Cruel cuts at WSIB; Platform for Change would refocus system

This article appeared in the Chronicle Journal on February 19, 2015

GUEST COLUMN

By Steve Mantis

Thunder Bay

The Ontario Workers’ Compensation System is 100 years old this year. It is the original public program in our social safety net.

While we celebrate that the system has provided income support to millions of disabled workers over many years, it is now showing signs of strain.

Like all the other industrialized nations, Canada has been subjected to the pressures of globalization. This has resulted in significant reductions in spending on programs supporting people with disabilities, regardless of how that disability happened.

Workers’ Compensation has turned into “Workplace Insurance” and adjudicators there are now instructed to “look to deny.”

Workers who receive this treatment are ending up discouraged, depressed and feeling helpless. Often they are also unemployed, struggling to makes ends meet and even ending up homeless.

The latest administration at the Ontario Workplace Safety and Insurance Board (WSIB) has targeted the people most in need of help — those with a permanent, life-long disability.

They have cut the system’s current annual costs by $700 million but the long-term cost savings to the WSIB are in the billions.

The Thunder Bay and District Injured Workers Support Group, begun in 1984, has been studying the workers’ compensation system and helping fellow injured and disabled workers.

Our members come from all sectors of society — workers, employers, owner/operators, union activists and civil servants.

The support group believes the system can be improved to the benefit of all our community.

We are releasing our Platform for Change for the Workers Compensation System on Feb. 19.

We believe that the WSIB may be balancing its books in the short term, but causing major hardships to many members in our community.

This short-term vision will leave us all with significant social deficits that lower our quality of life.

By refocusing the system to help workers who have become disabled in the course of their employment, we will see better employment outcomes and workers who have regained their capacity to re-engage in society.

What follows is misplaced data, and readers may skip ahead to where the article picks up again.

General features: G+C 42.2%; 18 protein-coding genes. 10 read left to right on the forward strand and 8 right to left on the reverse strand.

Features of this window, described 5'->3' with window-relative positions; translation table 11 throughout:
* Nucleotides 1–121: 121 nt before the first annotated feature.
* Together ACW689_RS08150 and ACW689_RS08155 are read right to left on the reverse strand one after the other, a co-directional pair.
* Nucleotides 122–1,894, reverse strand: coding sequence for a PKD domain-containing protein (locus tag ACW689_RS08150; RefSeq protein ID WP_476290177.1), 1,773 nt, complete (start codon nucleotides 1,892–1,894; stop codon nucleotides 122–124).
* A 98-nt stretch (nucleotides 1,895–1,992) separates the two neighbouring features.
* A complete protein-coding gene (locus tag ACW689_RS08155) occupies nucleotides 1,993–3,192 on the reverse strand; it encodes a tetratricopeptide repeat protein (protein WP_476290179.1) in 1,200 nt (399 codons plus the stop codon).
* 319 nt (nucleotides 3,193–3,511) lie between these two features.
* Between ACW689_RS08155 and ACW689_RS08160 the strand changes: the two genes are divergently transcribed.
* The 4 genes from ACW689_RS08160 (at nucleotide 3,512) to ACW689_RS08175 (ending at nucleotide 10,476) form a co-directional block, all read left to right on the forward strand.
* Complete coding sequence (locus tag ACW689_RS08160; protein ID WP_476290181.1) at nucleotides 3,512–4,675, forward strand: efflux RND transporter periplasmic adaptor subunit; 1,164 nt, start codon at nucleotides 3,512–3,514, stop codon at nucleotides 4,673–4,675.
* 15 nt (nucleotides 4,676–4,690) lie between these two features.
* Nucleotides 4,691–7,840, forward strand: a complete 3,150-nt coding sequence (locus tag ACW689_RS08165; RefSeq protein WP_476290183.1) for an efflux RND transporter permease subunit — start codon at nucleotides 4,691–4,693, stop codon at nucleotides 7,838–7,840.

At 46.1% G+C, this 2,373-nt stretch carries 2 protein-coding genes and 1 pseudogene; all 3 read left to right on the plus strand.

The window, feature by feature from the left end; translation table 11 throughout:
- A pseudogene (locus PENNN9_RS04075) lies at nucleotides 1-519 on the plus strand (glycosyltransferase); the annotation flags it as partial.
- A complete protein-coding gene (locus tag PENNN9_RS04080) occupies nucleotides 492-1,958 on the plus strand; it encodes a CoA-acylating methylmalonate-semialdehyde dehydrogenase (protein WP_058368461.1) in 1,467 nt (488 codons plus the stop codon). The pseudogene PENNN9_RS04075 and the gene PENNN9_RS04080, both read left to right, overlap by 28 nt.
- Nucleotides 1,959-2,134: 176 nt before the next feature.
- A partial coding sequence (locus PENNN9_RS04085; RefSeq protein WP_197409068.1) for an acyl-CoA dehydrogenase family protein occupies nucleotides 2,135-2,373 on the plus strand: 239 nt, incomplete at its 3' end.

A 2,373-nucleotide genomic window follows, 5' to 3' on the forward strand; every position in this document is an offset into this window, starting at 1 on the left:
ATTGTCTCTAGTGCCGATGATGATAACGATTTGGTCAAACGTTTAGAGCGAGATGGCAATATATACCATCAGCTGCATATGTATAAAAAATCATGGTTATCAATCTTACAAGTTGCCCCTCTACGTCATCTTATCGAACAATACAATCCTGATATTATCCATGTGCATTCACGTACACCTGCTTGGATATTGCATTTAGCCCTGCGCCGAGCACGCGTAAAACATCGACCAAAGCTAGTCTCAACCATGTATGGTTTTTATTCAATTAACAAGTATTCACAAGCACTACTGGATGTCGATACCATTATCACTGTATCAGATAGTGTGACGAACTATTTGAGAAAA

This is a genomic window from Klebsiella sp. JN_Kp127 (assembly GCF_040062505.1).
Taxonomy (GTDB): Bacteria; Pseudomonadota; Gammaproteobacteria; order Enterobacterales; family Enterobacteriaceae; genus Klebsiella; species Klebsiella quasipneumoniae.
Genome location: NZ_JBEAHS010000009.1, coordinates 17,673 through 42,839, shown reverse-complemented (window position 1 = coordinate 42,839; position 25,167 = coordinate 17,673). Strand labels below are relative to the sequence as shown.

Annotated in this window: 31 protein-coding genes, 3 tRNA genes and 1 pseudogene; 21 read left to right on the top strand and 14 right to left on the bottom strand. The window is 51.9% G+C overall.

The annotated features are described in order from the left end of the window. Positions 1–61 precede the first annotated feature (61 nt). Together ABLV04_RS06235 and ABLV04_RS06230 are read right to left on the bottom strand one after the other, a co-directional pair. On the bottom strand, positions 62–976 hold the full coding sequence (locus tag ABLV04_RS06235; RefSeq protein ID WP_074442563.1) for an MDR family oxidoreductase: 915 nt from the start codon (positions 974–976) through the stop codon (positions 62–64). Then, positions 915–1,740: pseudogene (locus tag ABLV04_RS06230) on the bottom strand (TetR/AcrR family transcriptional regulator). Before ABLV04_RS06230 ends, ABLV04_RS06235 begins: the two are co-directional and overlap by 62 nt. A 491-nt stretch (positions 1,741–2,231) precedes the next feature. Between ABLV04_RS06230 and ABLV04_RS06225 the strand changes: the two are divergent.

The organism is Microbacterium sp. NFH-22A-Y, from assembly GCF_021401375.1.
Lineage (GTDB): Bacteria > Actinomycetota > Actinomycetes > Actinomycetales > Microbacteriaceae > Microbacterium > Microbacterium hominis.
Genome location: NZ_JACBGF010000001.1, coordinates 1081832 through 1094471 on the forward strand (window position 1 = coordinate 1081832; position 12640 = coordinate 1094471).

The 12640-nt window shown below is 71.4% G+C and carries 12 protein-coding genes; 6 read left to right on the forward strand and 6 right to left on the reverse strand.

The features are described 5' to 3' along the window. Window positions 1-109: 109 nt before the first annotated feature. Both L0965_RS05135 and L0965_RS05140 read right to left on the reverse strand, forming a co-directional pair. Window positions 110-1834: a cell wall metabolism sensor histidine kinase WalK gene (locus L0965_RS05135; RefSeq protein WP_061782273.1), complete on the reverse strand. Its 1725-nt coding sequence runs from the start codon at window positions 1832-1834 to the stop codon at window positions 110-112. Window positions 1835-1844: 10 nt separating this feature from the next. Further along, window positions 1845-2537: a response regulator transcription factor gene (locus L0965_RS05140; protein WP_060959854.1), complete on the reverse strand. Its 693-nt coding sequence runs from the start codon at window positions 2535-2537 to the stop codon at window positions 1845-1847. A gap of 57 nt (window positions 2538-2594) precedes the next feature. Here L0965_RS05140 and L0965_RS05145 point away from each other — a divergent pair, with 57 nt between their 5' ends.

Like the Scandinavian countries that have the best benefits for people with disabilities, they also have the highest levels of employment for disabled workers.

Injured workers need a rehabilitation system that recognizes the special difficulties they face as persons with disabilities in obtaining and maintaining employment.

In Ontario, this rehabilitation system will seek to assist injured workers with both social integration and the attaining of suitable employment.

It will be a system that fully compensates and supports those workers who have suffered a workplace injury or illness, assists such workers in returning to employment with dignity, and aids in protecting all workers from injury or illness at work.

To that end the Platform for Change outlines how this result can be achieved.

Now is the time the Ontario government needs to come to the table and have serious discussions with injured and disabled workers about improving our oldest social program with the intention of having a system that makes us all proud.
Steve Mantis co-founded the Thunder Bay and District Injured Workers Support Group, the Ontario Network of Injured Workers Groups and the Canadian Injured Workers Alliance.

Steve Mantis co-founded the Thunder Bay and District Injured Workers Support Group, the Ontario Network of Injured Workers Groups and the Canadian Injured Workers Alliance.

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